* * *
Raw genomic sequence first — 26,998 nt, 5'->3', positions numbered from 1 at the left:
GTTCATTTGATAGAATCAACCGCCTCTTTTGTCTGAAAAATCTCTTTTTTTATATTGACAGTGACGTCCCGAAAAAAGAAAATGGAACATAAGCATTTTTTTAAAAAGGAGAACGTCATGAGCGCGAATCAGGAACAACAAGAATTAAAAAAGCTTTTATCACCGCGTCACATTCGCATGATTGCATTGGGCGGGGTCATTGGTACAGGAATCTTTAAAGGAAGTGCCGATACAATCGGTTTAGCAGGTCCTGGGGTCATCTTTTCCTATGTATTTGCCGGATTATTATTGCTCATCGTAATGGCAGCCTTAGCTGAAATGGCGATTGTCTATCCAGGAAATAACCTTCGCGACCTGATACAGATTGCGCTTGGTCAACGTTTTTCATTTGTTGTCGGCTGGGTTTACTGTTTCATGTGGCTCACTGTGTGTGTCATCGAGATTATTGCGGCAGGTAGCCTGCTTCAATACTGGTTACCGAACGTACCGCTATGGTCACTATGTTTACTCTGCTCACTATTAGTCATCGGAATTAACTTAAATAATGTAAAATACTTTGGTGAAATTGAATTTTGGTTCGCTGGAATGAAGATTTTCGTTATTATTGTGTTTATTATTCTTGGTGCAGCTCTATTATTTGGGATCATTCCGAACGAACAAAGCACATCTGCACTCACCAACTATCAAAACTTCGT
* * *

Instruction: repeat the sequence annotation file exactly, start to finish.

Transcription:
Raw genomic sequence first — 26,998 nt, 5'->3', positions numbered from 1 at the left:
GTTCATTTGATAGAATCAACCGCCTCTTTTGTCTGAAAAATCTCTTTTTTTATATTGACAGTGACGTCCCGAAAAAAGAAAATGGAACATAAGCATTTTTTTAAAAAGGAGAACGTCATGAGCGCGAATCAGGAACAACAAGAATTAAAAAAGCTTTTATCACCGCGTCACATTCGCATGATTGCATTGGGCGGGGTCATTGGTACAGGAATCTTTAAAGGAAGTGCCGATACAATCGGTTTAGCAGGTCCTGGGGTCATCTTTTCCTATGTATTTGCCGGATTATTATTGCTCATCGTAATGGCAGCCTTAGCTGAAATGGCGATTGTCTATCCAGGAAATAACCTTCGCGACCTGATACAGATTGCGCTTGGTCAACGTTTTTCATTTGTTGTCGGCTGGGTTTACTGTTTCATGTGGCTCACTGTGTGTGTCATCGAGATTATTGCGGCAGGTAGCCTGCTTCAATACTGGTTACCGAACGTACCGCTATGGTCACTATGTTTACTCTGCTCACTATTAGTCATCGGAATTAACTTAAATAATGTAAAATACTTTGGTGAAATTGAATTTTGGTTCGCTGGAATGAAGATTTTCGTTATTATTGTGTTTATTATTCTTGGTGCAGCTCTATTATTTGGGATCATTCCGAACGAACAAAGCACATCTGCACTCACCAACTATCAAAACTTCGT